2. A common message is imperative to the success of the project to ensure all impacted workers understand and accept the benefits of the project.
  3. Implementation teams should include at least one dedicated individual whose responsibility is to ensure that the team and the parts of the organization affected by the operational change understand the human aspect of the system and process changes.
  4. One of the primary goals of OCM is to identify which audiences need the most time to reach post-initiative success, how to communicate with them, and how to train them so that the initiative is successful within the timeline the project requires.
  5. As critical players in most operational change initiatives, management accountants have a clear opportunity to impact OCM activities.


There are several areas where we could have applied these concepts to improve the project’s outcome. While we continually communicated status against milestones, we didn’t script a common message for leaders and managers that highlighted the benefits and provided organizational context. Clear messaging would have featured upper management explaining the purpose of SOX compliance and functional leaders outlining expected impacts to and from their teams. This would have helped people engage in meaningful work because they would have better understood the significance.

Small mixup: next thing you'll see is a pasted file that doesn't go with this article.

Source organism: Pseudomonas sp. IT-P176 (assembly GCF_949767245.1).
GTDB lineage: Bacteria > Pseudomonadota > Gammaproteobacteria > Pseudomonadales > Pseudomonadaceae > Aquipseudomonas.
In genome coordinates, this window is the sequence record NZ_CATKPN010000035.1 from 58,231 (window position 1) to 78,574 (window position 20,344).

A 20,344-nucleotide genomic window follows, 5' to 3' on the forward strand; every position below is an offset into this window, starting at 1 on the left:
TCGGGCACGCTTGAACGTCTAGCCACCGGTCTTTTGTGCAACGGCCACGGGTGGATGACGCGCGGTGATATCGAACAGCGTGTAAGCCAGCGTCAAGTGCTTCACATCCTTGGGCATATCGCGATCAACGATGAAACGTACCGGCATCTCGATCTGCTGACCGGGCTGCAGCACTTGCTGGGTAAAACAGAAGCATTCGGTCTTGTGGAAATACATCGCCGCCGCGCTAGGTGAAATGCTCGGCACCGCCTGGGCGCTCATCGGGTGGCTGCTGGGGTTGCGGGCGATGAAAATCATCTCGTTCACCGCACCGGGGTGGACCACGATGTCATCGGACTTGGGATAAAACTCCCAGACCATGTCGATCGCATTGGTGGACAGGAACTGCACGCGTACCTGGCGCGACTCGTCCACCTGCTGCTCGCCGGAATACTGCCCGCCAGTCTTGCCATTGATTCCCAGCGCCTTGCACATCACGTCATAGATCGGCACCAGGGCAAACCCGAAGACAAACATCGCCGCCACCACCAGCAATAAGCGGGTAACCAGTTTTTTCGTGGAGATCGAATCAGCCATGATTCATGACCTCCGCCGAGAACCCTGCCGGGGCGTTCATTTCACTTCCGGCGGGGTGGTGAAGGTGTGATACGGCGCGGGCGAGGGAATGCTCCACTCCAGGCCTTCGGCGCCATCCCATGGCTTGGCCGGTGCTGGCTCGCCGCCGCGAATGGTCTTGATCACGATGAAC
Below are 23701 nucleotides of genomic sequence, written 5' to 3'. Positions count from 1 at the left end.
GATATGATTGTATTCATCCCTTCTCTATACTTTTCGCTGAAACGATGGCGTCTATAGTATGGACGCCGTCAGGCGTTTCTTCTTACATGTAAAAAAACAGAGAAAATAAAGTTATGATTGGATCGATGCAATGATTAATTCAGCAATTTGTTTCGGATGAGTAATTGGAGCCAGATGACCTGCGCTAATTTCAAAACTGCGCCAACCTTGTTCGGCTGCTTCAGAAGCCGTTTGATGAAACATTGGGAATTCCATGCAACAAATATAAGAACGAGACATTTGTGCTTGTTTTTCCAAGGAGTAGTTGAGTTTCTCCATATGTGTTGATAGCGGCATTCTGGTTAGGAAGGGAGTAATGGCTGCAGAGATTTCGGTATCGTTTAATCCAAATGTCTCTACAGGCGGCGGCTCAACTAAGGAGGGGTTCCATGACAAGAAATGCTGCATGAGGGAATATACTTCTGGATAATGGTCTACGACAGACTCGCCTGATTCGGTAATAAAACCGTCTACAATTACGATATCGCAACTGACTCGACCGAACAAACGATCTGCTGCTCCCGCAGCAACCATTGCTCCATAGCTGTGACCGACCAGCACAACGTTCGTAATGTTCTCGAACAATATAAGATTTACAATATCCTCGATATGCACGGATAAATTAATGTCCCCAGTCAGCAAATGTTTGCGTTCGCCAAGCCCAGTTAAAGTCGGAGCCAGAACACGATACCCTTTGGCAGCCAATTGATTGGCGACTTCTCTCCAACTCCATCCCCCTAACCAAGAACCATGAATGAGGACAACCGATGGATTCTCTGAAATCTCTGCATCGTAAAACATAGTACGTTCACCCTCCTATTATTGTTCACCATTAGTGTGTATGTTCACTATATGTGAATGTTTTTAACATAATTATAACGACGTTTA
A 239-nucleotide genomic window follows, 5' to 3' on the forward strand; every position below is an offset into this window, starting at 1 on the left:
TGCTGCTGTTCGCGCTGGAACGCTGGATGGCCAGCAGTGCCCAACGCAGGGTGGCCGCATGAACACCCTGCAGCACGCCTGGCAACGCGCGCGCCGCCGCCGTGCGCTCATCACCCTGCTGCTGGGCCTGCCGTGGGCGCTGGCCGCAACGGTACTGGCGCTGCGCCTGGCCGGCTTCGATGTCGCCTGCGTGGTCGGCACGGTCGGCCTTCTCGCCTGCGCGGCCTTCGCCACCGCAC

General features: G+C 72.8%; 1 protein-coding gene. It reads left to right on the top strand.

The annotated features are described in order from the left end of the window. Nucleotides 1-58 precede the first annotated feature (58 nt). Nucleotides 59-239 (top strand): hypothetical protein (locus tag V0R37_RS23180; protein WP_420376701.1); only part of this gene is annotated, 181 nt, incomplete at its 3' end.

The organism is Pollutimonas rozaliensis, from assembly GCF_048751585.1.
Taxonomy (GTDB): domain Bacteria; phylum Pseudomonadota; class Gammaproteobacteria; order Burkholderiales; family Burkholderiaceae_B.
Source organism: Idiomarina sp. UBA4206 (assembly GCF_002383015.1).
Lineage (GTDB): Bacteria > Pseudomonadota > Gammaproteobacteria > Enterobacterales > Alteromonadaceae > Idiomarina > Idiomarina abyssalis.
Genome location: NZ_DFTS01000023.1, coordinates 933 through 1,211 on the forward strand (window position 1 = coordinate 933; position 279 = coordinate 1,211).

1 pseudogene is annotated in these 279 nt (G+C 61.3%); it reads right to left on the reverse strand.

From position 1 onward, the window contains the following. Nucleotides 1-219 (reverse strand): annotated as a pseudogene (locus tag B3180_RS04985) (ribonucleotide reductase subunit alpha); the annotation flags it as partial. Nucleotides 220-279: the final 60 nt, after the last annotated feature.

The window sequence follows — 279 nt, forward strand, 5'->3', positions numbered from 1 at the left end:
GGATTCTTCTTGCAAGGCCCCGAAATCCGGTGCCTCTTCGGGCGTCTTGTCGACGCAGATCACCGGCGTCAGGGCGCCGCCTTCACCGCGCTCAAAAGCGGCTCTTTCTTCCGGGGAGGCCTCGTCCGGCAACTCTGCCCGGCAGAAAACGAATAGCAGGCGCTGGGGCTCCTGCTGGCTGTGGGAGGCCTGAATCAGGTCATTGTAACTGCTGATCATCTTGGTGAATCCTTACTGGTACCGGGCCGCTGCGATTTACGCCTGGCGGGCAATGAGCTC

A greater level of engagement also would have improved overall communication. Thus, among other benefits, we would have understood and placed more weight on the fact that departments weren’t able to manage their daily operations and the demands of the project simultaneously.

We also didn’t have a team member focused on OCM activities and working with all the impacted departments. While we did involve departments impacted by the process change, an individual focused on OCM would have helped us understand that we didn’t always engage them in the right way and at the right time. On the front end, for example, we should have facilitated a more careful departmental review and approval of the initial scope document.